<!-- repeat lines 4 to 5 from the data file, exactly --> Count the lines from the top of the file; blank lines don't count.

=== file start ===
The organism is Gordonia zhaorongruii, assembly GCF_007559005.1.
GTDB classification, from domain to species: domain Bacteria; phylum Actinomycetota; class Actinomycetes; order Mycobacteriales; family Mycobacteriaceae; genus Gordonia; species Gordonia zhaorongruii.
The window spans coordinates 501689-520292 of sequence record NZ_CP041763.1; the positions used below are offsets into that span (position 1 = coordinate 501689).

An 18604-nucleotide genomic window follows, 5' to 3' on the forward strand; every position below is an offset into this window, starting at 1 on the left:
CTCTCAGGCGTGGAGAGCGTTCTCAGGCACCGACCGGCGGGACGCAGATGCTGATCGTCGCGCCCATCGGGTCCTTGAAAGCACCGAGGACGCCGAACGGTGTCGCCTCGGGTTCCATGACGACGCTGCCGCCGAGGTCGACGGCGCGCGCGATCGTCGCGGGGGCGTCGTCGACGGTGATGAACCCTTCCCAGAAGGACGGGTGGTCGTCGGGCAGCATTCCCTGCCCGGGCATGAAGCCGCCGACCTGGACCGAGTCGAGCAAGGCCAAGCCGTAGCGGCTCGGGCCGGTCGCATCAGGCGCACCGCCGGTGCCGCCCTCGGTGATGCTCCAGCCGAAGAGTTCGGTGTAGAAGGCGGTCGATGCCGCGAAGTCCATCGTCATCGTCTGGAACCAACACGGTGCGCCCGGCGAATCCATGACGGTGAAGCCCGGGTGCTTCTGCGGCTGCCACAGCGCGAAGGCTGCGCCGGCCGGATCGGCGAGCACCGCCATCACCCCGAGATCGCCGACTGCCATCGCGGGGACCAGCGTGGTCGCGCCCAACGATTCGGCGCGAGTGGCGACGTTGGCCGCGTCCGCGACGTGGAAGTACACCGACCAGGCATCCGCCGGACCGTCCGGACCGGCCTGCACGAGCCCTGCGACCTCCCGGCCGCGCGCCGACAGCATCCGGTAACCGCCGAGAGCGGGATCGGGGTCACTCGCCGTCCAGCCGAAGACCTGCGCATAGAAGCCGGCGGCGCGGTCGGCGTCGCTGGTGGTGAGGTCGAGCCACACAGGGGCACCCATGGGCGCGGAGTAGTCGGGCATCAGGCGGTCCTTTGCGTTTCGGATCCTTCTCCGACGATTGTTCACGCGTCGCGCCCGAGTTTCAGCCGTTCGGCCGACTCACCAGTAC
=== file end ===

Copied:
An 18604-nucleotide genomic window follows, 5' to 3' on the forward strand; every position below is an offset into this window, starting at 1 on the left:
CTCTCAGGCGTGGAGAGCGTTCTCAGGCACCGACCGGCGGGACGCAGATGCTGATCGTCGCGCCCATCGGGTCCTTGAAAGCACCGAGGACGCCGAACGGTGTCGCCTCGGGTTCCATGACGACGCTGCCGCCGAGGTCGACGGCGCGCGCGATCGTCGCGGGGGCGTCGTCGACGGTGATGAACCCTTCCCAGAAGGACGGGTGGTCGTCGGGCAGCATTCCCTGCCCGGGCATGAAGCCGCCGACCTGGACCGAGTCGAGCAAGGCCAAGCCGTAGCGGCTCGGGCCGGTCGCATCAGGCGCACCGCCGGTGCCGCCCTCGGTGATGCTCCAGCCGAAGAGTTCGGTGTAGAAGGCGGTCGATGCCGCGAAGTCCATCGTCATCGTCTGGAACCAACACGGTGCGCCCGGCGAATCCATGACGGTGAAGCCCGGGTGCTTCTGCGGCTGCCACAGCGCGAAGGCTGCGCCGGCCGGATCGGCGAGCACCGCCATCACCCCGAGATCGCCGACTGCCATCGCGGGGACCAGCGTGGTCGCGCCCAACGATTCGGCGCGAGTGGCGACGTTGGCCGCGTCCGCGACGTGGAAGTACACCGACCAGGCATCCGCCGGACCGTCCGGACCGGCCTGCACGAGCCCTGCGACCTCCCGGCCGCGCGCCGACAGCATCCGGTAACCGCCGAGAGCGGGATCGGGGTCACTCGCCGTCCAGCCGAAGACCTGCGCATAGAAGCCGGCGGCGCGGTCGGCGTCGCTGGTGGTGAGGTCGAGCCACACAGGGGCACCCATGGGCGCGGAGTAGTCGGGCATCAGGCGGTCCTTTGCGTTTCGGATCCTTCTCCGACGATTGTTCACGCGTCGCGCCCGAGTTTCAGCCGTTCGGCCGACTCACCAGTAC